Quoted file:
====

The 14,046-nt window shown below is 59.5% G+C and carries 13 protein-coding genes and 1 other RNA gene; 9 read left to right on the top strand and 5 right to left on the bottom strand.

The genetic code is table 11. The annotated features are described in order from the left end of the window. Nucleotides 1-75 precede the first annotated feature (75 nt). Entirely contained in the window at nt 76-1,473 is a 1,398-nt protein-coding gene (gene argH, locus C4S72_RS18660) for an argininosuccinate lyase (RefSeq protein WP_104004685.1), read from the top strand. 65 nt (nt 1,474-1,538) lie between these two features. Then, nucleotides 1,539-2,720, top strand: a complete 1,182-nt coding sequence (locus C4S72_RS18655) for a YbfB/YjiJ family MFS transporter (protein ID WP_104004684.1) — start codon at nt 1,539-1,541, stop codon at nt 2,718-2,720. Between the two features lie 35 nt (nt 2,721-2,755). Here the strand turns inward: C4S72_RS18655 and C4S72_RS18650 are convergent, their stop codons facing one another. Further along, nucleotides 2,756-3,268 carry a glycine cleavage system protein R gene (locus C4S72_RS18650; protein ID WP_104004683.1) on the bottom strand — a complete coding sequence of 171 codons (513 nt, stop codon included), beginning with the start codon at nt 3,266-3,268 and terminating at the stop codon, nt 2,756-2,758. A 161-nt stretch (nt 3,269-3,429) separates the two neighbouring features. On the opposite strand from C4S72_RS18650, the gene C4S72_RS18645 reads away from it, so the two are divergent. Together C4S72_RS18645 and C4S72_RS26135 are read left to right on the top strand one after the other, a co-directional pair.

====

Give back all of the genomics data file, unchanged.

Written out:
The 14,046-nt window shown below is 59.5% G+C and carries 13 protein-coding genes and 1 other RNA gene; 9 read left to right on the top strand and 5 right to left on the bottom strand.

The genetic code is table 11. The annotated features are described in order from the left end of the window. Nucleotides 1-75 precede the first annotated feature (75 nt). Entirely contained in the window at nt 76-1,473 is a 1,398-nt protein-coding gene (gene argH, locus C4S72_RS18660) for an argininosuccinate lyase (RefSeq protein WP_104004685.1), read from the top strand. 65 nt (nt 1,474-1,538) lie between these two features. Then, nucleotides 1,539-2,720, top strand: a complete 1,182-nt coding sequence (locus C4S72_RS18655) for a YbfB/YjiJ family MFS transporter (protein ID WP_104004684.1) — start codon at nt 1,539-1,541, stop codon at nt 2,718-2,720. Between the two features lie 35 nt (nt 2,721-2,755). Here the strand turns inward: C4S72_RS18655 and C4S72_RS18650 are convergent, their stop codons facing one another. Further along, nucleotides 2,756-3,268 carry a glycine cleavage system protein R gene (locus C4S72_RS18650; protein ID WP_104004683.1) on the bottom strand — a complete coding sequence of 171 codons (513 nt, stop codon included), beginning with the start codon at nt 3,266-3,268 and terminating at the stop codon, nt 2,756-2,758. A 161-nt stretch (nt 3,269-3,429) separates the two neighbouring features. On the opposite strand from C4S72_RS18650, the gene C4S72_RS18645 reads away from it, so the two are divergent. Together C4S72_RS18645 and C4S72_RS26135 are read left to right on the top strand one after the other, a co-directional pair.